Ranger4 DevOps Blog

The Phoenix Project Game at UCAS

Posted by Gedi Kalinauskas on Wed, May 3, 2017 @ 13:05 PM

I recently had an opportunity to observe the Phoenix Project Game in action at UCAS headquarters in Cheltenham. Here's what I saw!

During the Introduction I learned:

  • A few players had heard of this thing we call DevOps and read The Phoenix Project book - neither is a pre-requisite to playing the game although it's useful to have a few in the room with awareness of the DevOps principles - that is what we are here to learn though!
  • Many of the players played their own roles in the game - some customers like to do this, some like to mix it up I have noticed. I guess playing a role that isn't your own is an opportunity to build more understanding and empathy for the challenges our colleagues face, but the advantage of playing your own is to be able to directly apply learnings to your everyday life. I don't think it's possible to switch roles during the game though - I think that would inhibit the flow of learning.

In the First Round  

At the start of the first round, the CEO (the Game Leader, in this case, Helen) sets the high level business goals for the game - there are two:

  1. Revenue target - $110,000
  2. Share price - $23.00

Teamwork was visible from the start with Application Development's and Change Management's curiosity in what other players had at their disposal. A clear hierarchy was demonstrated with Retail Operations, the CFO and Human Resources taking turns in leading group discussions. It was also good to see players discuss the round's business objectives and current live issues around VP of IT Operations & CISO tables.

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Topics: The Phoenix Project Game, DevOps, Simulation Game, Business Process Management, gamification, culture, continuous improvement, Agile, Lean, collaboration

The Phoenix Project Game at The Royal Society for the Protection of Birds

Posted by Gedi Kalinauskas on Thu, Mar 16, 2017 @ 13:03 PM

I recently had the opportunity to act as an observer during a Phoenix Project Game at the Headquarters of The Royal Society for the Protection of Birds (RSPB) in Sandy. I've wanted to observe a Phoenix Project Game (TPP) for a while now and this was a the perfect opportunity to do so. On top of that, I got to see Sandy's beautiful surroundings.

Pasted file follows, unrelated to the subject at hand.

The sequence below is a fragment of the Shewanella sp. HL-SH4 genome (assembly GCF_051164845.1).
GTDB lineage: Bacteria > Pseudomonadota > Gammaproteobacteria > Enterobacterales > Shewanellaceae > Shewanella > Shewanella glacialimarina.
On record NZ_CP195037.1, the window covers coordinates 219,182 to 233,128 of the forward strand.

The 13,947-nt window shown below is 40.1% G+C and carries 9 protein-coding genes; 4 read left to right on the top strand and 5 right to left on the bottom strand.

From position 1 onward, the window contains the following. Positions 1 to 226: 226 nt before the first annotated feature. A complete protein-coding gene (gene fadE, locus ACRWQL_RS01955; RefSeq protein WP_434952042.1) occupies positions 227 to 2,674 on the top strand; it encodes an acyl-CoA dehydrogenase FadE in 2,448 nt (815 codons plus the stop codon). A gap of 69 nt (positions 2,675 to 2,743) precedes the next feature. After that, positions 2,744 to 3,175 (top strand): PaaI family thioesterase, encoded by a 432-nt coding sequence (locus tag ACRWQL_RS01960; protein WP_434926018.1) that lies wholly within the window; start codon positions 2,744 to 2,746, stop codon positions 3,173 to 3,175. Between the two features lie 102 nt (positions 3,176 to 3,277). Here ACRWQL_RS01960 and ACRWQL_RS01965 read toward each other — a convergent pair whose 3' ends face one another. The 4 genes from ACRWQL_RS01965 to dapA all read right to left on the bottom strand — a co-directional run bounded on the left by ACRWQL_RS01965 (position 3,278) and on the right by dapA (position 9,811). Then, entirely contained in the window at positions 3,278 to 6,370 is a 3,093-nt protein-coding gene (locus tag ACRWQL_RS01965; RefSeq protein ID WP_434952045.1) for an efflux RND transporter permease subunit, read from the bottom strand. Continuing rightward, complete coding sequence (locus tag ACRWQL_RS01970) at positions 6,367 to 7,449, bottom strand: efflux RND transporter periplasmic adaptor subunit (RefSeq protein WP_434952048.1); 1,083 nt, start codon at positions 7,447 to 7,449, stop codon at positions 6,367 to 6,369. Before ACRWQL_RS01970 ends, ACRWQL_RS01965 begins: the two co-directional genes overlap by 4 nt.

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Topics: The Phoenix Project, The Phoenix Project Game, DevOps, Agile, continuous improvement, collaboration, culture, Simulation Game

I Got DevOps Certified

Posted by Gedi Kalinauskas on Wed, Mar 1, 2017 @ 15:03 PM

Last week, there was a pleasant change in my day as I had an opportunity to participate in a Ranger4 Public Schedule DevOps Foundation Course along with a bunch of customers and one of our new trainers from Portugal.

I don't have an IT background but just over three months ago I joined Ranger4 and have responsibility for marketing, so it's my job to communicate everything that's good, bad and sometimes a bit ugly about DevOps to the world - so I'm on a steep learning curve and loving it! My understanding of DevOps so far has developed from reading, following DevOps related news and watching DevOps related videos. What I really wanted to do is to sit in a room with IT developers and operations professionals, and get an understand of what their view on DevOps is, the kind of daily problems they face and how DevOps could provide them the solutions they are looking for. So I relished this opportunity to attend some real-life training!

In short, DevOps is a cultural and professional movement that stresses communication, collaboration and integration between software developers and operations departments. Its core values are Culture, Automation, Lean, Measurement and Sharing (CALMS).

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Topics: DFC, DevOps, culture, Lean, Agile, DevOps Mastery, DevOps Foundation Course

How To Make Cultural Improvements in IT

Posted by Priyanka Jain on Fri, Mar 11, 2016 @ 13:03 PM

Last week's webcast "How To Make Cultural Improvements in IT" was an important one, solely for the fact that DevOps is what drives cultural change. Everything DevOps stands for is based around culture, and enabling a happier, more efficient working environment. 'Cultural Improvements' is everything between the knowledge and technical components required for the job. You already know how to get the job 'done' - the term culture refers to how you get the job done, how you feel, and the overall environment you work in to get from A to B. 

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Topics: DevOps, culture